I began to gather resources online by spending hours upon hours late at night on the internet. I looked up financial resources to help with gas cards, how to navigate insurance, disability, and requested all of the brochures possible from the Leukemia and Lymphoma Society and the American Cancer Society. As I gained more knowledge, I felt myself slip into a warm pair of boots, feeling like I had more secure grounding. I was better informed and felt more armed to walk down the road of the cancer journey, despite still not being able to see through the masses of swirling snowflakes and at times, sleet.
I quickly realized that one of the most major parts of this journey was to take care or myself. At first it felt somewhat selfish, as my husband was the patient…however I had to figure out what worked best to keep my batteries charged and running, even when the snowy road threw my tires into a ditch. I started creating blog posts to inform and update our supporters on CaringBridge and Facebook, which allowed me to feel safe, supported and heard, while still having boundaries to not be overloaded via text, phone and email from all of those that wanted to know how things were going. This social support provided the needed warmth on my hands, giving me mittens to keep from getting frostbite from the dangerously low temperatures here in Minnesota.
I learned that taking time away for myself whether it be a cup of tea with a friend, taking a nap, a walk or binging a favorite TV show, was what I needed to do to be able to recharge my batteries to be in the right mental and physical space to be there for my loved one. Caregiver burnout is very real, and I often burned the candle at both ends, learning the hard way why self-care needed to be more of a priority in my life. I don’t think that our supporters and loved ones can fully grasp or understand why it is so important to go to dinner with friends or to a movie or concert (outside of Covid-19 times of course), when your loved one is in the hospital or stuck at home. What those that aren’t going through what you are in this crazy world of cancer don’t know is how hard it is to balance it all. Cancer is the belligerent relative at the holiday gathering that no one really knows how to deal with or control. They are there for better or worse, and it’s up to you to know how to balance and work with what you’ve been given. When you take the time to understand and embrace what is….you can feel more at peace in taking the cancer process day by day, if not hour by hour. You have to let the little things go, your house may not always be sparkly clean and everything may not get done- but the cancer patient has everything they need and you are a more balanced person to support them. Once I figured out how to balance things better, a scarf was wrapped around my neck, and I was better prepared for the snowstorm.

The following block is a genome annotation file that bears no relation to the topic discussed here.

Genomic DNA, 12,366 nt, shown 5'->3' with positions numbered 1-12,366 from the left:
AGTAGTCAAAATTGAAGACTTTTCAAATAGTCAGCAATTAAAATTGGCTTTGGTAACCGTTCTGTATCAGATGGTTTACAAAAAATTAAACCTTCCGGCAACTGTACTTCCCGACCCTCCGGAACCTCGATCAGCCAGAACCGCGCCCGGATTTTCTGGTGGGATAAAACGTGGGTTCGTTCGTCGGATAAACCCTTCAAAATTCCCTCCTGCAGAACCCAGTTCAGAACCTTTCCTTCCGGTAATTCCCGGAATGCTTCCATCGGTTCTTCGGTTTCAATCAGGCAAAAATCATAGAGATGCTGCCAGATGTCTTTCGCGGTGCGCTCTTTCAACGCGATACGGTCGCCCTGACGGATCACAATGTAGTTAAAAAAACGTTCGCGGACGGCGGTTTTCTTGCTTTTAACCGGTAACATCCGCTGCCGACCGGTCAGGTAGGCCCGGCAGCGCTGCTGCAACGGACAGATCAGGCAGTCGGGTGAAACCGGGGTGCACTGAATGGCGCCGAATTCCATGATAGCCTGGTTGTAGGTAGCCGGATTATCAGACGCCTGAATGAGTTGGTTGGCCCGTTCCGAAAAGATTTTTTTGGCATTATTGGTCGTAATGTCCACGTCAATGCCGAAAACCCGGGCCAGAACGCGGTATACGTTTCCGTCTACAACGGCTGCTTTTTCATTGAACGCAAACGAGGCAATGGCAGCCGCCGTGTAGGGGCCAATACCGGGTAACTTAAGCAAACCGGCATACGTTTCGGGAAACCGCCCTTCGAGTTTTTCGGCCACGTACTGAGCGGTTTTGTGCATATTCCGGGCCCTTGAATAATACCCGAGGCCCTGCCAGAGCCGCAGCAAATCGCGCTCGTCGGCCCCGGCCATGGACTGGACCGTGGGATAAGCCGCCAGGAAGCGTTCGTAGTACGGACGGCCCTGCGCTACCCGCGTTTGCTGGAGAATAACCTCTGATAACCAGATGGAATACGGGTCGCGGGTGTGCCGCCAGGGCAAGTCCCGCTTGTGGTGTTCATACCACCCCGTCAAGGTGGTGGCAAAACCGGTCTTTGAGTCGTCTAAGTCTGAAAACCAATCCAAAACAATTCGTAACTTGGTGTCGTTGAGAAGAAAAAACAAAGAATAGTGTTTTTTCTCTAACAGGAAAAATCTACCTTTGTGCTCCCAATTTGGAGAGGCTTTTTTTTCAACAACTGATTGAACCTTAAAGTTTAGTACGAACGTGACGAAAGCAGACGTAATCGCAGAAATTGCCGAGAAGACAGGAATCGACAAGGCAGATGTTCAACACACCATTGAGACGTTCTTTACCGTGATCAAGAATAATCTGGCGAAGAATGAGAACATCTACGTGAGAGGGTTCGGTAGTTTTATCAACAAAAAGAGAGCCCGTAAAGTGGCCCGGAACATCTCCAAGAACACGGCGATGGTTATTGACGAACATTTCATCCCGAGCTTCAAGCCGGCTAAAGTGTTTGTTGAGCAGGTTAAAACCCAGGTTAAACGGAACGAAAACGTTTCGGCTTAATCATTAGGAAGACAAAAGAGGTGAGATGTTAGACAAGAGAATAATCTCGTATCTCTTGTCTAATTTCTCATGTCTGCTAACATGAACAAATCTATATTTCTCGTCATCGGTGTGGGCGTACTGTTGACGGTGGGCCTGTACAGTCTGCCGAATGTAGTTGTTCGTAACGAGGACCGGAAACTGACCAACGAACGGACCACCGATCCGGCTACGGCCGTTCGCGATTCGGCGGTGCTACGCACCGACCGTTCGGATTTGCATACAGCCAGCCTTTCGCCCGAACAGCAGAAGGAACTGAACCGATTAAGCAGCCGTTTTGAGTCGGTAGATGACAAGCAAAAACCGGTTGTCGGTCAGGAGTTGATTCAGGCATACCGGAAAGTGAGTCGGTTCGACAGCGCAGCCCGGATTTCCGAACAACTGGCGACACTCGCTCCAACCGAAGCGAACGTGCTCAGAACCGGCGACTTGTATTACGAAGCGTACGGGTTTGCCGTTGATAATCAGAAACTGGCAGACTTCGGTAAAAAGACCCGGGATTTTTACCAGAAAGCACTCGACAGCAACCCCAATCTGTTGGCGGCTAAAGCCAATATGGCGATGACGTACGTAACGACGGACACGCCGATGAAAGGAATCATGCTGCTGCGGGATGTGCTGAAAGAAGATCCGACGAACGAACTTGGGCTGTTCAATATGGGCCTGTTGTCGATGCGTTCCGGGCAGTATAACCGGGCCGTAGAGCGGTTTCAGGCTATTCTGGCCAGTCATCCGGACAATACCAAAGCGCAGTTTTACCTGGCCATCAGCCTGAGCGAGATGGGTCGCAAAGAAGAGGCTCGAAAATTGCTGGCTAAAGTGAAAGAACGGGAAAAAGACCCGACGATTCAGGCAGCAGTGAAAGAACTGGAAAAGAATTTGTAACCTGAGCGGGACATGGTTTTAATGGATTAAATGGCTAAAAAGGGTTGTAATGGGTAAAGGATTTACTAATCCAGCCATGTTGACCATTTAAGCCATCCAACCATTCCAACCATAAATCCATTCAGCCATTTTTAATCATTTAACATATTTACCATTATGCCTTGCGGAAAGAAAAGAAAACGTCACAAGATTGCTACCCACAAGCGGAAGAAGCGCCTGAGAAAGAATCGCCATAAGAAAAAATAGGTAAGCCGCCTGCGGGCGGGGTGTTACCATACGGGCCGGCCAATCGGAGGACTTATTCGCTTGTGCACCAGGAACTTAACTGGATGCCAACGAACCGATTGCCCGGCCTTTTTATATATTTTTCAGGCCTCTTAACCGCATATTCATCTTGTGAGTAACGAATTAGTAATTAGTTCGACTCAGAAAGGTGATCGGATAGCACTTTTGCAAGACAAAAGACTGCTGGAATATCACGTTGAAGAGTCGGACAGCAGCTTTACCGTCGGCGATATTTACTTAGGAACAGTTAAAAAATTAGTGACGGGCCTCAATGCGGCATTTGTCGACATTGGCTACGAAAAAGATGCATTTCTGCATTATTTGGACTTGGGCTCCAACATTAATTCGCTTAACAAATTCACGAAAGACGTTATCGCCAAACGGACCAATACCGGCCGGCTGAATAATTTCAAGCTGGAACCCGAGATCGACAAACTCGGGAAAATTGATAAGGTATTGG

Cancer is definitely not something that is asked for, however with adequate resources, knowledge, social support and the practice of self-care, it is all doable. I was able to take my experience as a cancer wife, then widow and beyond to create a book to share with the world on how I navigated the cancer world one day at a time, and live today with such thankfulness for the journey that brought me here today. I still absolutely love snow, and am excited for the snowstorm that is supposed to hit this afternoon with 4-7 inches, as I now know the ways to make sure I am storm ready to walk through the journeys in front of me, as you too, walk through your own snowstorms as well.
Rachel Engstrom M.S.W, C.H.E.S, (1982) moved to the Twin Cities from Michigan in 2000 for undergrad and has been there ever since. She has her masters in Social Work and is a Certified Health Education Specialist. Rachel wrote her “Wife, Widow, Now What? How I Navigated the Cancer World and You Can, Too,” book is based on her own personal experience as a cancer wife then widow that is an invaluable resource to anyone going through the cancer process/journey whether patient, caregiver, or supporter. Rachel wrote this book to help others along the way with a fresh, witty and authentic narrative, and dreams of a world without cancer. Until then she’d love to help you feel less alone on your path.
All of the posts written for Elephants and Tea are contributed by patients, survivors, caregivers and loved ones dealing with cancer. If you have a story or experience you would like to share with the cancer community we would love to hear from you! Please submit your idea at https://www.elephantsandtea.com/contact/submissions/.